throwing shadows on our eyes
helpless, helpless, helpless...
neil young, helpless
I have just returned from a 17 day road trip through North Dakota, Wisconsin, Michigan, and Southern Ontario. My plan was to wake early every morning and 'hit the trails' and 'log some serious miles' in preparation for Lean Horse. Instead I downloaded the Pokemon app and set out to catch 'em all. I also drank mucho amazing Niagara On The Lake wine purchased directly from the vintner (wouldn't you?), and who can say no to Wisconsin cheese and Michigan local, organic craft beer brewed 15 feet away from my bar stool? That and reading and driving and lounging, and snacking, and napping makes Mike a sluggish boy.
Seriously, I did not play Pokemon, but the rest, guilty!
I ran a total of 31.47 miles in 17 days. Yup, pretty sad, maybe even a little pathetic. The running I did manage however was sublime. I went for quality over quantity and at my age that's not such a bad thing. I'll get back on the trails and return to a healthier routine tomorrow.
I composed the following paragraph shortly after running The Bruce Trail. It is my attempt to describe the feel of this trail. Pardon the flowery prose... it's from the heart.
Thoughts of nothing cascade through my mind as this ancient trail rolls underfoot. Early morning sunspots flicker and burn kaleidoscope through magnificent old growth forest. I am brilliant in this moment. I am razor focussed on my surrounding. My brain fires in rapid technicolor and fades in a breath to calmness. This moment is fluid and effervescent. I am grateful for this opportunity, however fleeting. This trail, this beautiful Ontario path, anchors me. I glow with health and happiness. My heart pumps strong. My bones sustain my soul. This moment leaves me breathless with child-like curiosity.
This trail is my life force.
This trail is my journey.
I am helpless.
|Jo is teaching all of us a hard, heartbreaking lesson. Scott Sugimoto|
I received a note from my friend Scott the other day in which he shares his fear of the 120 mile Fat Dog ultra marathon through the Cascade Mountains in British Columbia. He takes inspiration from Jared Spier's recent guest blog on See Mike Run.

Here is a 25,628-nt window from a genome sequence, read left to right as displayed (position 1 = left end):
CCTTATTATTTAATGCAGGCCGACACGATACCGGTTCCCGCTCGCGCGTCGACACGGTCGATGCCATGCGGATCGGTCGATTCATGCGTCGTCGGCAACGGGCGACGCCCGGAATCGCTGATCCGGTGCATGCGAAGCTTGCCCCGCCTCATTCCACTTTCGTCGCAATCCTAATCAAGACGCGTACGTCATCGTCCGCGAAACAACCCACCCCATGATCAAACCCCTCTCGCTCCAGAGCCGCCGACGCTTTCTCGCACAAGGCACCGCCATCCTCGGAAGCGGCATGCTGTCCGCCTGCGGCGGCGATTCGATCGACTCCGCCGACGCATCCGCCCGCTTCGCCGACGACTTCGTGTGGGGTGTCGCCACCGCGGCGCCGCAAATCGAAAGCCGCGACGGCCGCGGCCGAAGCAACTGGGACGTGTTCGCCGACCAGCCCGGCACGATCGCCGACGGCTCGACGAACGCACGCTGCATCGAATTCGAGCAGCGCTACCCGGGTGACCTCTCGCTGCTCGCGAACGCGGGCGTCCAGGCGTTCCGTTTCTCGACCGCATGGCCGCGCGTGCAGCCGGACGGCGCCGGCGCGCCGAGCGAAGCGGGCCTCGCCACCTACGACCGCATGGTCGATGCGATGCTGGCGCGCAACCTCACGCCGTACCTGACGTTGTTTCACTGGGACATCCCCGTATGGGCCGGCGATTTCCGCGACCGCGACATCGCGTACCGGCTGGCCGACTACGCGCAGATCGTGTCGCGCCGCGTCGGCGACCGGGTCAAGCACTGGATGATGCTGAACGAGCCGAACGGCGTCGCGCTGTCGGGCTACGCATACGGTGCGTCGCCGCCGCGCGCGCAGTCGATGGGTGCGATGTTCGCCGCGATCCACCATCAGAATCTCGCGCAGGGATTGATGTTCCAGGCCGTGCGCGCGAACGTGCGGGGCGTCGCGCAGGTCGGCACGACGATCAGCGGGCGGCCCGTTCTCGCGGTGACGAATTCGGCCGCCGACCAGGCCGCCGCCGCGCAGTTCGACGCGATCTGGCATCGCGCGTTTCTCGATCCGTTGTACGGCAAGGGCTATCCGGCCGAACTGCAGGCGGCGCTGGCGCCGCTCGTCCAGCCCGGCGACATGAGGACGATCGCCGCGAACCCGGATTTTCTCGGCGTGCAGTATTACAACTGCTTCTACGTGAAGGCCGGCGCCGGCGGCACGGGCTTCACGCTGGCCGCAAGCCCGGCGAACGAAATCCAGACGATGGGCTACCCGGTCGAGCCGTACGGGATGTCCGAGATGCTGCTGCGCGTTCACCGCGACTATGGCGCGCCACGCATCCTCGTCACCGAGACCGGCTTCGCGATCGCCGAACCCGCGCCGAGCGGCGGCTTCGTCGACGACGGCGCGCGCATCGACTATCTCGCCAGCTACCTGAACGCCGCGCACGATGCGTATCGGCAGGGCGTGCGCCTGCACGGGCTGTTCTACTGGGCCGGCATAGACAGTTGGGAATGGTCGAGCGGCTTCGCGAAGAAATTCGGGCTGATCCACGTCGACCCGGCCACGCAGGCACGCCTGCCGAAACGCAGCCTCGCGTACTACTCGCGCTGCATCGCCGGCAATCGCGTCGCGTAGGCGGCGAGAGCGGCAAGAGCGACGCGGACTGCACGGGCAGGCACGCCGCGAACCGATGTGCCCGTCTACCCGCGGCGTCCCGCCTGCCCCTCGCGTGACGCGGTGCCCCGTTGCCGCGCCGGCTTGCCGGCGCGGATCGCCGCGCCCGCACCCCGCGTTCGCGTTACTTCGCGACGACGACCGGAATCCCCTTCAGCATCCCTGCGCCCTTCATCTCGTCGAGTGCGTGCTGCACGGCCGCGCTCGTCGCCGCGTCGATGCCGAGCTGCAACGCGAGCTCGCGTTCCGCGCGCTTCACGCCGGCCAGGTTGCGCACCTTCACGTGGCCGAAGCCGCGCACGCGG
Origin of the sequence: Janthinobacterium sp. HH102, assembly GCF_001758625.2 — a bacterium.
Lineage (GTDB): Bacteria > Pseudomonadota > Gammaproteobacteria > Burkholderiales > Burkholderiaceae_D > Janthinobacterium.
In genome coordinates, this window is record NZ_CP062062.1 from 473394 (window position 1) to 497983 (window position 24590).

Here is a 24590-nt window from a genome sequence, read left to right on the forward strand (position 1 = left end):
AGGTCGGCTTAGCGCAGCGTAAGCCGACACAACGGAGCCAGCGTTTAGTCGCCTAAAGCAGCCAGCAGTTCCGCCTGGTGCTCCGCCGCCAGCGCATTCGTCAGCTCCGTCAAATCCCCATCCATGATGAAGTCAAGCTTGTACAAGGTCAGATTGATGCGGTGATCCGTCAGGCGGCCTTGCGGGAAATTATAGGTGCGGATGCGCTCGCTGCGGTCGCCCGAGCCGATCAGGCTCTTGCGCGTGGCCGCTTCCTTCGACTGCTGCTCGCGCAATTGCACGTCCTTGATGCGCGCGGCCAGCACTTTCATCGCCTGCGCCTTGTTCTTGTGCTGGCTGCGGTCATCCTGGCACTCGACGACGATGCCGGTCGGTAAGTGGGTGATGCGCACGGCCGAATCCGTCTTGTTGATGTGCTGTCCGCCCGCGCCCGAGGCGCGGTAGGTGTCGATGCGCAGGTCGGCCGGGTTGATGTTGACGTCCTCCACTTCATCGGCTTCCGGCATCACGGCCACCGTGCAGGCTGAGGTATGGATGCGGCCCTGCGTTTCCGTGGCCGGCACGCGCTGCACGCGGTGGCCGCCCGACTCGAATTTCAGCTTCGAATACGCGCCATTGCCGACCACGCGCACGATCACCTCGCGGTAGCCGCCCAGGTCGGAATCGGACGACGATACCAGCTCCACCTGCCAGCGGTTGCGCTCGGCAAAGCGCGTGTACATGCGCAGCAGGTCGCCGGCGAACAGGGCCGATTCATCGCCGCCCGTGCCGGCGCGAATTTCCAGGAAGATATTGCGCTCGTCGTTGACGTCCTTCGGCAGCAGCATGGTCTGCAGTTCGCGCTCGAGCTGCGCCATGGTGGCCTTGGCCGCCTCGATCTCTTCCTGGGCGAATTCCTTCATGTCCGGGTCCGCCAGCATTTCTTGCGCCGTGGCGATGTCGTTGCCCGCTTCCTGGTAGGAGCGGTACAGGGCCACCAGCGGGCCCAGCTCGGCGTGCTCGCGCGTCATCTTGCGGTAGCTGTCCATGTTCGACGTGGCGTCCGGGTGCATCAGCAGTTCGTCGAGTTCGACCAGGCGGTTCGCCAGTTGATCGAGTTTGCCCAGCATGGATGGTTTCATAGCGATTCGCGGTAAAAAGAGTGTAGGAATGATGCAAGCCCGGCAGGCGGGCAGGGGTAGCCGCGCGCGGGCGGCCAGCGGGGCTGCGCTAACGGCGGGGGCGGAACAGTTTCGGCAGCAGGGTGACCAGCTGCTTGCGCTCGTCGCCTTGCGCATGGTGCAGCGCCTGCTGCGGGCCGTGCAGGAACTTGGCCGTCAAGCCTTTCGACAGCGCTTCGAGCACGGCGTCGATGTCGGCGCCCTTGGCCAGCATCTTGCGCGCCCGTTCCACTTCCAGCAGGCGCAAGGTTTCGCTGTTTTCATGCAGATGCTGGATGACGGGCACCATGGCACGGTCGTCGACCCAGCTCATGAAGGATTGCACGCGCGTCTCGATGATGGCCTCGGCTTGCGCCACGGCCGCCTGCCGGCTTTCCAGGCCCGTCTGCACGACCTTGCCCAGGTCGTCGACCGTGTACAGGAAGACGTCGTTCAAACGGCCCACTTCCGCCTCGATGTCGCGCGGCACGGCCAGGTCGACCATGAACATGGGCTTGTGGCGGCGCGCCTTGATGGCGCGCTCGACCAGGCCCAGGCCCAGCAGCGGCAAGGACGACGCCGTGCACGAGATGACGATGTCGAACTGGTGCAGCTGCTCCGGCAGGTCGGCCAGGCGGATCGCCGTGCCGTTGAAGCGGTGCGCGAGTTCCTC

|...it is the everyday "life" stuff that one truly needs to maximize as it is what we take for granted. Scott Sugimoto|
I have read for the third time your latest guest blog. As much as I find the news of the declining health of your friend upsetting, it is the inspiration I need to go out and live each day as best as I can. I hope as much as it was an update on Jo's condition, there also is a message to others. I have been hesitant to seriously discuss Fat Dog as I didn't want to come across as dramatic or morbid. The simple truth is, given my family history and my current age, in another 10-15 years, I will be a memory to whatever family and friends I leave behind. I put that in print and think "really"....what a putz!
In a lot of ways Michael, your sign off is motivating for me.."it's a good day to be alive". Yes Sir, it is, and for me events like Fat Dog and whatever challenges I am capable of attempting down the road are my envelopes to push the edges of life and live "life to the fullest moments". With that said, it is the everyday "life" stuff that one truly needs to maximize as it is what we take for granted. Time with family and friends.... I guess Michael, Fat Dog is simply because it's there and can I do it. I am closer to the end than the beginning. Again I say that not trying to be morbid or dramatic, but it is the truth. We all know time flies and cannot take that time for granted. You friend Jo is teaching all of us a hard, heartbreaking lesson.
|We need to go out and live each day to the fullest. Scott Sugimoto|
It's a good day to be alive.